Application architecture along with SigNoz and OpenTelemetry(OTel Collector)

Pre-requisites

  • Java 8 or newer
  • MySql 8
  • SigNoz
  • Maven

Installing SigNoz

SigNoz can be installed on macOS or Linux computers in just three steps by using a simple install script.

The install script automatically installs Docker Engine on Linux. However, on macOS, you must manually install Docker Engine before running the install script.

git clone -b main https://github.com/SigNoz/signoz.git
cd signoz/deploy/
./install.sh

You can visit our documentation for instructions on how to install SigNoz using Docker Swarm and Helm Charts.

Deployment Docs

When you are done installing SigNoz, you can access the UI at http://localhost:3301

SigNoz dashboard
SigNoz dashboard - It shows services from a sample app that comes bundled with the application

Installing MySql

Download MySQL community version from here based on your operating system.

Once installation is complete, run the below commands to create a database for our sample nodejs app.

~ mysql -u root
mysql> create database signoz;
mysql> use signoz;

Installing Maven

To install maven follow below steps:

cd ~
mkdir maven
cd maven
curl -L https://dlcdn.apache.org/maven/maven-3/3.8.4/binaries/apache-maven-3.8.4-bin.zip -o maven.zip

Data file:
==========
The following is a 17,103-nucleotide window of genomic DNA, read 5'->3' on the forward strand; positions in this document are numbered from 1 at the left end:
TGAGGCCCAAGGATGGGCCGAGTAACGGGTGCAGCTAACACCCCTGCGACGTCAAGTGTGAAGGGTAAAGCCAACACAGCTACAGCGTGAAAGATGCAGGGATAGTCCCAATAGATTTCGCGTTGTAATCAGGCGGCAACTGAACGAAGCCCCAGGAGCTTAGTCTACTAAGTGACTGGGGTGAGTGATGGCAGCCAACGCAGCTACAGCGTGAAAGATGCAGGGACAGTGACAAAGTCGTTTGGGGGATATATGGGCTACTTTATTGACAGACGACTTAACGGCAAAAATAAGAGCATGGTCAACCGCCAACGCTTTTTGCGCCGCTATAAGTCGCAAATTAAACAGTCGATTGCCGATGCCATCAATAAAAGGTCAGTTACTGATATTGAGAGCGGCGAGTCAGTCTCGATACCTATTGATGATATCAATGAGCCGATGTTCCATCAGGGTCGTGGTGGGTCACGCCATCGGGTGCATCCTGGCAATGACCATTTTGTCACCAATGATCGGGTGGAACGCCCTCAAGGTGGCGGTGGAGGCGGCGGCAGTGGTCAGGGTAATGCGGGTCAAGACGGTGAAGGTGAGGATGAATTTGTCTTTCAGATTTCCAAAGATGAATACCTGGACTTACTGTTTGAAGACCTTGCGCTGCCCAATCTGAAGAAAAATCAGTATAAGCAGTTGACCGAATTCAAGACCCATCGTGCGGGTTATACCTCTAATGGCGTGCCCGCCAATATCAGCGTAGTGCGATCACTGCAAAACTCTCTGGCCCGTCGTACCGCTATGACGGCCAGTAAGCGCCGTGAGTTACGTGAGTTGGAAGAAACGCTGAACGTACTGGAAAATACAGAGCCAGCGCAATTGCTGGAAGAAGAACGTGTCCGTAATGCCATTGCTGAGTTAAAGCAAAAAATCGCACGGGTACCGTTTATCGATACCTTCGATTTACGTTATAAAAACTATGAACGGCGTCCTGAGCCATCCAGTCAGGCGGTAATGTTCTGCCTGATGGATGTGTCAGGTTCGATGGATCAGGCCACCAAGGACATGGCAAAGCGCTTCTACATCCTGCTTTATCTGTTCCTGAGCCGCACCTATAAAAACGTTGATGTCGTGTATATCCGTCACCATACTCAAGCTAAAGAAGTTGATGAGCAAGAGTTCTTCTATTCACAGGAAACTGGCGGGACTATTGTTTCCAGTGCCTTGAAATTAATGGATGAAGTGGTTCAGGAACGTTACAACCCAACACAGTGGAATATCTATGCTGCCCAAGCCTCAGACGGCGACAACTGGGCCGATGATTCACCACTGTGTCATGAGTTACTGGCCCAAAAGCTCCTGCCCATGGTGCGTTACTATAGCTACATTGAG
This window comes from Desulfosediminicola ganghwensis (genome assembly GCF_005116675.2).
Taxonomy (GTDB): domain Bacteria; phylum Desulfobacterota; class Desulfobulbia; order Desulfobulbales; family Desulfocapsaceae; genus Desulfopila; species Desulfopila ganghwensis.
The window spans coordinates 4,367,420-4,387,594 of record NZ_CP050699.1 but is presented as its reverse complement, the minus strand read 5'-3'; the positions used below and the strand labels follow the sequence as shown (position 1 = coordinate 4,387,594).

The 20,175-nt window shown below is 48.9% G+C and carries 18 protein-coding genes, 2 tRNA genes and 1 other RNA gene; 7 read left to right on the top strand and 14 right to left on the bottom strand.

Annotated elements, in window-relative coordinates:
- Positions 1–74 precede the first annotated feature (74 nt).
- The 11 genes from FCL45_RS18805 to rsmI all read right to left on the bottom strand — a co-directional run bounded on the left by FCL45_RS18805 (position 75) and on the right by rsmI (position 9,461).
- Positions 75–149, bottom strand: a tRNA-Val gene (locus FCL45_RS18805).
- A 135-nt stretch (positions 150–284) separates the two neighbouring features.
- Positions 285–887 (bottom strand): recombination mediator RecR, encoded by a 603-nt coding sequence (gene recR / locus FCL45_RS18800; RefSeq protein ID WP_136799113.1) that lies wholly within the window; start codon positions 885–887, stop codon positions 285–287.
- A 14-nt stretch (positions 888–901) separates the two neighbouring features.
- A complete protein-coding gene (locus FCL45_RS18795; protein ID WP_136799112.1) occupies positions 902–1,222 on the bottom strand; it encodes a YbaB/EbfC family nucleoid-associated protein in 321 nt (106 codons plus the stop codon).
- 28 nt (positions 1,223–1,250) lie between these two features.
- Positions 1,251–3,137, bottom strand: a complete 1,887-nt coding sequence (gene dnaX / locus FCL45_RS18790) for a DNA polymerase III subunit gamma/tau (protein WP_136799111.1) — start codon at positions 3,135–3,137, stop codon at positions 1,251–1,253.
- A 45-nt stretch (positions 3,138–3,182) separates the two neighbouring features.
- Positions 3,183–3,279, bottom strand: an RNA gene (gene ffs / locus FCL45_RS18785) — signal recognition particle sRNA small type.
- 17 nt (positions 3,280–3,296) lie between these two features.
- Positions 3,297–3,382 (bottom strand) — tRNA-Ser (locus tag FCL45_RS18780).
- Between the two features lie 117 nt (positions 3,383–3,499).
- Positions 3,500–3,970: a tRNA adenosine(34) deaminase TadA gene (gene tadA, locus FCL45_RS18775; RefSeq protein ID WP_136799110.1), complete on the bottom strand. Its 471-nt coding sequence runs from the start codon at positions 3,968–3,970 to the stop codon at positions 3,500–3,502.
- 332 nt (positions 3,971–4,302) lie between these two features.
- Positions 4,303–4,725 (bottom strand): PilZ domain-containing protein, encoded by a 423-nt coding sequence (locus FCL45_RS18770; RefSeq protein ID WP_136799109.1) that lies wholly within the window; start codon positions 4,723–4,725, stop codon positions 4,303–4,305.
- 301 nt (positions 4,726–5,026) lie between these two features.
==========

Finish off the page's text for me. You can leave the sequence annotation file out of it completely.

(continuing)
unzip maven.zip
echo -n '\n export PATH=~/maven/apache-maven-3.8.4/bin:$PATH' >> ~/.zshrc
source ~/.zshrc

Verify maven using below command mvn -version

Running sample application

Below are the steps to run the sample Java application with OpenTelemetry:

  1. Clone the sample Spring Boot app
    We will be using a sample java app at this GitHub repo.

    git clone https://github.com/SigNoz/distributed-tracing-java-sample.git
    cd distributed-tracing-java-sample
  2. Run service discovery with Eureka Server

    cd discovery-server
    mvn clean install -Dmaven.test.skip
    docker build -t discovery-service:1.0.1 .
    docker run -d --name discovery-service -p 8761:8761 discovery-service:1.0.1

    You can go to http://localhost:8761/ and make sure your discover service registry with Eureka server is up and running.

    SigNoz dashboard
    Eureka server is up and running
  3. Setting up Opentelemetry agent
    For instrumenting Java applications, OpenTelemetry has a very handy Java JAR agent that can be attached to any Java 8+ application. The JAR agent can detect a number of popular libraries and frameworks and instrument it right out of the box. You don't need to add any code for that.

    Download the latest version of the Java JAR agent, and copy jar agent file in your application code. We have placed the agent under the folder named agents.

    SigNoz dashboard
    Placed OpenTelemetry Java Jar agent under a folder named agents
  4. Setting up SigNoz as the OpenTelemetry backend

    To set up OpenTelemetry to collect and export telemetry data, you need to specify OTLP (OpenTelemetry Protocol) endpoint. It consists of the IP of the machine where SigNoz is installed and the port number at which SigNoz listens. OTLP endpoint for SigNoz - <IP of the machine>:4317